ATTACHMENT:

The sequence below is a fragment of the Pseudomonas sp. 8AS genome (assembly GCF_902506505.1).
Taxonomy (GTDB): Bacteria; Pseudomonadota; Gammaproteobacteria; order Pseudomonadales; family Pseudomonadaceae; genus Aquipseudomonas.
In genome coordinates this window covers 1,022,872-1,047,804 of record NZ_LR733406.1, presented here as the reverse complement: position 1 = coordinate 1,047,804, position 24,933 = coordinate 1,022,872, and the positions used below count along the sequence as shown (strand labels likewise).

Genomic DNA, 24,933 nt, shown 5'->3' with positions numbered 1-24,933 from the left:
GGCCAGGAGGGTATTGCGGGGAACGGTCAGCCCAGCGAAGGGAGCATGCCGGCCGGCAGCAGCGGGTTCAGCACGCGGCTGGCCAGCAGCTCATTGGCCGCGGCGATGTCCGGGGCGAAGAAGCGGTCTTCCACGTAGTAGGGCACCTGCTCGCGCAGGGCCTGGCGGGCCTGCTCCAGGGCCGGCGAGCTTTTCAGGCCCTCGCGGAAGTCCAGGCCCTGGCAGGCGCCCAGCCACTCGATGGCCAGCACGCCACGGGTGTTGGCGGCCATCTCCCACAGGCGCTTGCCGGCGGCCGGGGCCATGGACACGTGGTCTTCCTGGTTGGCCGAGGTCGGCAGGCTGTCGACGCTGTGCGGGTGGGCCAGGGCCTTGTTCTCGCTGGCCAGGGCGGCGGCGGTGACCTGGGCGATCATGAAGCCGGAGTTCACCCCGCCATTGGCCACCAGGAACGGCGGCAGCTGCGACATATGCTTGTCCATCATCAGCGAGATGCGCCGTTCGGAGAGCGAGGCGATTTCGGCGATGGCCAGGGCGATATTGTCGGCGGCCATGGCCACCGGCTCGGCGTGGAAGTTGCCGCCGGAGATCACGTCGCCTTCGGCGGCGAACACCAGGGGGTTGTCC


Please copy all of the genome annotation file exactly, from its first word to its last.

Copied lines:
The sequence below is a fragment of the Pseudomonas sp. 8AS genome (assembly GCF_902506505.1).
Taxonomy (GTDB): Bacteria; Pseudomonadota; Gammaproteobacteria; order Pseudomonadales; family Pseudomonadaceae; genus Aquipseudomonas.
In genome coordinates this window covers 1,022,872-1,047,804 of record NZ_LR733406.1, presented here as the reverse complement: position 1 = coordinate 1,047,804, position 24,933 = coordinate 1,022,872, and the positions used below count along the sequence as shown (strand labels likewise).

Genomic DNA, 24,933 nt, shown 5'->3' with positions numbered 1-24,933 from the left:
GGCCAGGAGGGTATTGCGGGGAACGGTCAGCCCAGCGAAGGGAGCATGCCGGCCGGCAGCAGCGGGTTCAGCACGCGGCTGGCCAGCAGCTCATTGGCCGCGGCGATGTCCGGGGCGAAGAAGCGGTCTTCCACGTAGTAGGGCACCTGCTCGCGCAGGGCCTGGCGGGCCTGCTCCAGGGCCGGCGAGCTTTTCAGGCCCTCGCGGAAGTCCAGGCCCTGGCAGGCGCCCAGCCACTCGATGGCCAGCACGCCACGGGTGTTGGCGGCCATCTCCCACAGGCGCTTGCCGGCGGCCGGGGCCATGGACACGTGGTCTTCCTGGTTGGCCGAGGTCGGCAGGCTGTCGACGCTGTGCGGGTGGGCCAGGGCCTTGTTCTCGCTGGCCAGGGCGGCGGCGGTGACCTGGGCGATCATGAAGCCGGAGTTCACCCCGCCATTGGCCACCAGGAACGGCGGCAGCTGCGACATATGCTTGTCCATCATCAGCGAGATGCGCCGTTCGGAGAGCGAGGCGATTTCGGCGATGGCCAGGGCGATATTGTCGGCGGCCATGGCCACCGGCTCGGCGTGGAAGTTGCCGCCGGAGATCACGTCGCCTTCGGCGGCGAACACCAGGGGGTTGTCC